I am... ashamed.
But I'm back on the wagon!
Today, I was reading a blog entry by the insanely talented crab & bee on their CSA delivery. Ok, so it's more like a few words and a couple of pictures... but the produce in those pictures? Fan-tab-u-lous. My fingers started twitching as I imagined the fun I would have at looking up recipes to try out on my poor, unsuspecting family.
What is a CSA?
'CSA' stands for "Community Supported Agriculture", and is a way to not only provide a steady supply of local, entirely seasonal produce to your family, but to support your local farmers.
Two Birds? Meet my friend, One Stone.
How do you get the goods?
In the case of the farm I'm buying through - Full Circle Farms (Carnation, WA) - you have the option of scheduling a weekly/biweekly home delivery, or picking up from a specified location near you. Typically, it costs a little less to go the pick-up route but, for convenience sake (HEY... I'm 7 months pregnant with Boy #2, okay??), I'm going with the home delivery.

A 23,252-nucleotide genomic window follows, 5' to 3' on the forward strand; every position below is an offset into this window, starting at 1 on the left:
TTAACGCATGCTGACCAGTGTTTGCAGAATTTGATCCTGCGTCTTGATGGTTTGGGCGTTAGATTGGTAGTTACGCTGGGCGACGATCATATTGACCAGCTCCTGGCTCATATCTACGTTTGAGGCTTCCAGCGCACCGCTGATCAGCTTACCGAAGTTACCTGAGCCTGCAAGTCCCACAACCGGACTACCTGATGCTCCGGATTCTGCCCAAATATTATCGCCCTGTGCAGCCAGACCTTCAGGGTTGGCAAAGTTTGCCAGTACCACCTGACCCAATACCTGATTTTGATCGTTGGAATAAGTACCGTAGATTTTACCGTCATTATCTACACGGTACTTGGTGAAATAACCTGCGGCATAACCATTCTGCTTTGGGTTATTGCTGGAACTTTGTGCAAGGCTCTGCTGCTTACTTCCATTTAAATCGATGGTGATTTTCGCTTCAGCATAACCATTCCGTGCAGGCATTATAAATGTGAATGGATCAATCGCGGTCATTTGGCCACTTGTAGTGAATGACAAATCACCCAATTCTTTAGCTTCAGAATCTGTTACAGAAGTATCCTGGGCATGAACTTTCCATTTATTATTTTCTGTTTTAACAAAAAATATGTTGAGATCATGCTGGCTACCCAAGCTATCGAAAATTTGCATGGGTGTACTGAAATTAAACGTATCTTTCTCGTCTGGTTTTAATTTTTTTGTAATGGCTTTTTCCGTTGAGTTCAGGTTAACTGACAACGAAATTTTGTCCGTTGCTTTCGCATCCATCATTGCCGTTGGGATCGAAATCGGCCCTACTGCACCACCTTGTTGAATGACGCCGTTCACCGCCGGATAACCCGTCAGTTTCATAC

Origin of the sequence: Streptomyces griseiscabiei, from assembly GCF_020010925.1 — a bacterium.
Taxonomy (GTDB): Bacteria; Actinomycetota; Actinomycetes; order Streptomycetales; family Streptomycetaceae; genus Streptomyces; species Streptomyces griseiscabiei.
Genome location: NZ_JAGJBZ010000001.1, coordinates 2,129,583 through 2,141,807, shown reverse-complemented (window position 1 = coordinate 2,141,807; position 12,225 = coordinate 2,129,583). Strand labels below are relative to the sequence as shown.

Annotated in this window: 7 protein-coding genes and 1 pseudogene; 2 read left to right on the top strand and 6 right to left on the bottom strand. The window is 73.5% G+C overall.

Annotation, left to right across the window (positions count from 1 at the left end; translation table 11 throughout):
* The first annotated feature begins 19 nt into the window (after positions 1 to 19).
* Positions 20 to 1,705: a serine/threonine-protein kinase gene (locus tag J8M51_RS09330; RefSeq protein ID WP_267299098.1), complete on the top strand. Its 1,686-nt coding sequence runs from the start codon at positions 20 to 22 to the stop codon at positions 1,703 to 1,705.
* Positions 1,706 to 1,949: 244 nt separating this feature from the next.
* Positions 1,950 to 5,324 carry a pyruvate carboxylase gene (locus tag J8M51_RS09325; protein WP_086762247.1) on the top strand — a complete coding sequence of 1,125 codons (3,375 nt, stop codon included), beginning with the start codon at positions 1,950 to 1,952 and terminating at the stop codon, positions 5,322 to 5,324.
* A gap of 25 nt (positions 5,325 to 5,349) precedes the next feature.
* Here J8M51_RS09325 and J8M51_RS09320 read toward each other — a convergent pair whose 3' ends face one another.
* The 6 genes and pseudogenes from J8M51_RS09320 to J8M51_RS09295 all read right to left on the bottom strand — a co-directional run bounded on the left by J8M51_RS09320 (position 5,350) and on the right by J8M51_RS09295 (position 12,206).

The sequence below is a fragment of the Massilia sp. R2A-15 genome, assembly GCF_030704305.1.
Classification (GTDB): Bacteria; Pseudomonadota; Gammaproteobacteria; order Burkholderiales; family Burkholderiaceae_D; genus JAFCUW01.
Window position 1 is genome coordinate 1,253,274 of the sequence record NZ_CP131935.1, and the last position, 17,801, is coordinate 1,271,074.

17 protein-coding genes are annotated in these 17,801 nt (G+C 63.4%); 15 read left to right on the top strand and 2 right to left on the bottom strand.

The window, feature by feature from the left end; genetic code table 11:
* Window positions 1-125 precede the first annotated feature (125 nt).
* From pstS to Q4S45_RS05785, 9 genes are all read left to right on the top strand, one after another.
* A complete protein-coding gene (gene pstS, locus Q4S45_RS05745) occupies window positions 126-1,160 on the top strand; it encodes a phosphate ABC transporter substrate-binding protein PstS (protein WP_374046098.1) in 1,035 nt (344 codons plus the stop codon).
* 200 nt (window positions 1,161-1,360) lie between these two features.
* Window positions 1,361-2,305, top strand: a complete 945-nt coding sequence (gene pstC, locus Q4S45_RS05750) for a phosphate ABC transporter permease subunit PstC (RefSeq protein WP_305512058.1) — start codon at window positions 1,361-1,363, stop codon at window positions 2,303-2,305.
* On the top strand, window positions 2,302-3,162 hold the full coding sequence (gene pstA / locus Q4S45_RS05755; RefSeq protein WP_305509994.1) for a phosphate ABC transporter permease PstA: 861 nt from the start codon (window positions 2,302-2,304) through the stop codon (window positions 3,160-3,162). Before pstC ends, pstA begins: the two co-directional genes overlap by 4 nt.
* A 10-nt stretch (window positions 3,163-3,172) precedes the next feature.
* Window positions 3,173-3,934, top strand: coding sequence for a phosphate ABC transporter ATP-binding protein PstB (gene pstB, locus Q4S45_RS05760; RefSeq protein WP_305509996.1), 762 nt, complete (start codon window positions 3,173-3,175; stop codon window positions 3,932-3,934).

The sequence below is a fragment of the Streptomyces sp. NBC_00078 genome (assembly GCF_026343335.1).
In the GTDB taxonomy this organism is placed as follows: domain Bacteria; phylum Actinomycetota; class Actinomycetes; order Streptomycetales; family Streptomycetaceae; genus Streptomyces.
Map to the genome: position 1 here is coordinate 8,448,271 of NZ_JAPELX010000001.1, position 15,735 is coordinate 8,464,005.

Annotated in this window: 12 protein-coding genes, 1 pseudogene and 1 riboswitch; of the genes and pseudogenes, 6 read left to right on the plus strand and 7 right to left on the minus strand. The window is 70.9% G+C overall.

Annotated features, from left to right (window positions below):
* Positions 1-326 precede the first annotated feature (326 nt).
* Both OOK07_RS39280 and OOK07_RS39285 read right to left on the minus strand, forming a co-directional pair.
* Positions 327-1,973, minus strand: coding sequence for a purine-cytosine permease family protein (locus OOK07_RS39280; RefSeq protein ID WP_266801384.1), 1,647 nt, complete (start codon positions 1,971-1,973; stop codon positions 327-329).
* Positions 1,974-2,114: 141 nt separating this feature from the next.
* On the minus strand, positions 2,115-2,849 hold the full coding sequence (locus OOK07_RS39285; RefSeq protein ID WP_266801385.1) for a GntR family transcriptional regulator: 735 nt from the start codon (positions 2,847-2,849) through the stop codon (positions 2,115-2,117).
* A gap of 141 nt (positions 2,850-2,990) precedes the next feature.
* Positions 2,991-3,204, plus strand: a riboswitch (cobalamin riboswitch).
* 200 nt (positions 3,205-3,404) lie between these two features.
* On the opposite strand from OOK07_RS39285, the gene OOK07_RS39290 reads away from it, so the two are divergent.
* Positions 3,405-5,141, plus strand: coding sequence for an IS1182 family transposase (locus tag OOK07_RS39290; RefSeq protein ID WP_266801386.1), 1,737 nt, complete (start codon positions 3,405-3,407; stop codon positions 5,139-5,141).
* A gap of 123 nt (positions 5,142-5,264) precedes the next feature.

What ARE the goods?
Depending on the farm, you can get a wide variety of seasonal produce (veggies, fruit, and herbs), as well as some 'extras'; things like eggs, milk, and (my husband's favorite) freshly slaughtered animal (meat, people). Need an example of what is available? Here you go...:
| Chicories |
(Escarole and Frisee)
| Greens |
(Arugula and Mizuna)
|Lettuce, Baby Heads|
Not bad, huh?
Why go the CSA-route?
Ever since my husband and I participated in our first crop-share - Whistling Train Farms (Kent, WA) - this last September to December, I've been looking for more opportunities to cook for my family. Sounds simple enough, doesn't it?
Wednesday: Dinner... you get the point.
The issue isn't what meal to make, but what ingredients to use. I am still determined to only use seasonal vegetables and fruits, unless they're frozen - some of the frozen produce out there has as many, if not MORE, nutrients in it than their fresh cousins in the produce aisle. In the two months since our winter farm share ended, I've found myself growing a taaaaaaad apathetic when it comes to our evening meal. By knowing that you've paid (or are currently paying) for produce for a set amount of time (average is about 10 weeks), it puts more pressure to actually USE what you're paying for. Not only that, but supporting the local farmers of your community seems like something that would earn you some pretty hefty karma points...